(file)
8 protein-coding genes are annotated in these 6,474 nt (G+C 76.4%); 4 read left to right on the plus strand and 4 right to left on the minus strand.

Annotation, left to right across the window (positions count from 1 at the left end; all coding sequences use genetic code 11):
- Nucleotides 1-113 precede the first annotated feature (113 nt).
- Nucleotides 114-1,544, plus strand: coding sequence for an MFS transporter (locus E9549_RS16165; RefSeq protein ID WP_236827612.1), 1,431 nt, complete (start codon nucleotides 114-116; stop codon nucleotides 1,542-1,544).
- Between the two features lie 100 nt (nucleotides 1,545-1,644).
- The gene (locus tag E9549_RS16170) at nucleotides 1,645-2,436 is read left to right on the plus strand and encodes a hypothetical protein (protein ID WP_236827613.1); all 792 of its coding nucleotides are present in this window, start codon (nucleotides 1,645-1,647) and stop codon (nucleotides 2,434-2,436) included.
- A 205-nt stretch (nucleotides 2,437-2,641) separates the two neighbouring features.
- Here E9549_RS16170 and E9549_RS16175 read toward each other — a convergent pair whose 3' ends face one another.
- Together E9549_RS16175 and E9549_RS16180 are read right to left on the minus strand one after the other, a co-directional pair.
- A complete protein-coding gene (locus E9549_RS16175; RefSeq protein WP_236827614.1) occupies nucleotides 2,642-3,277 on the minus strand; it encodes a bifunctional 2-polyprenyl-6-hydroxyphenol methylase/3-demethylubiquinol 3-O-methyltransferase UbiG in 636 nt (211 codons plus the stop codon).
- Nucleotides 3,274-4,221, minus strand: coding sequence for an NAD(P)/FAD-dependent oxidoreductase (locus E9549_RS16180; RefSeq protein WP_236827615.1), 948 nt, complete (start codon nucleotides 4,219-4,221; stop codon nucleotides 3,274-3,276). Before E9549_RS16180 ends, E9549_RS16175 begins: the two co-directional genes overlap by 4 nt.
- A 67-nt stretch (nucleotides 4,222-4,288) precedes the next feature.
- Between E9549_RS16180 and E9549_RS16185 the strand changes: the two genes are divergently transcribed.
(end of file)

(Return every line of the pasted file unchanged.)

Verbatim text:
8 protein-coding genes are annotated in these 6,474 nt (G+C 76.4%); 4 read left to right on the plus strand and 4 right to left on the minus strand.

Annotation, left to right across the window (positions count from 1 at the left end; all coding sequences use genetic code 11):
- Nucleotides 1-113 precede the first annotated feature (113 nt).
- Nucleotides 114-1,544, plus strand: coding sequence for an MFS transporter (locus E9549_RS16165; RefSeq protein ID WP_236827612.1), 1,431 nt, complete (start codon nucleotides 114-116; stop codon nucleotides 1,542-1,544).
- Between the two features lie 100 nt (nucleotides 1,545-1,644).
- The gene (locus tag E9549_RS16170) at nucleotides 1,645-2,436 is read left to right on the plus strand and encodes a hypothetical protein (protein ID WP_236827613.1); all 792 of its coding nucleotides are present in this window, start codon (nucleotides 1,645-1,647) and stop codon (nucleotides 2,434-2,436) included.
- A 205-nt stretch (nucleotides 2,437-2,641) separates the two neighbouring features.
- Here E9549_RS16170 and E9549_RS16175 read toward each other — a convergent pair whose 3' ends face one another.
- Together E9549_RS16175 and E9549_RS16180 are read right to left on the minus strand one after the other, a co-directional pair.
- A complete protein-coding gene (locus E9549_RS16175; RefSeq protein WP_236827614.1) occupies nucleotides 2,642-3,277 on the minus strand; it encodes a bifunctional 2-polyprenyl-6-hydroxyphenol methylase/3-demethylubiquinol 3-O-methyltransferase UbiG in 636 nt (211 codons plus the stop codon).
- Nucleotides 3,274-4,221, minus strand: coding sequence for an NAD(P)/FAD-dependent oxidoreductase (locus E9549_RS16180; RefSeq protein WP_236827615.1), 948 nt, complete (start codon nucleotides 4,219-4,221; stop codon nucleotides 3,274-3,276). Before E9549_RS16180 ends, E9549_RS16175 begins: the two co-directional genes overlap by 4 nt.
- A 67-nt stretch (nucleotides 4,222-4,288) precedes the next feature.
- Between E9549_RS16180 and E9549_RS16185 the strand changes: the two genes are divergently transcribed.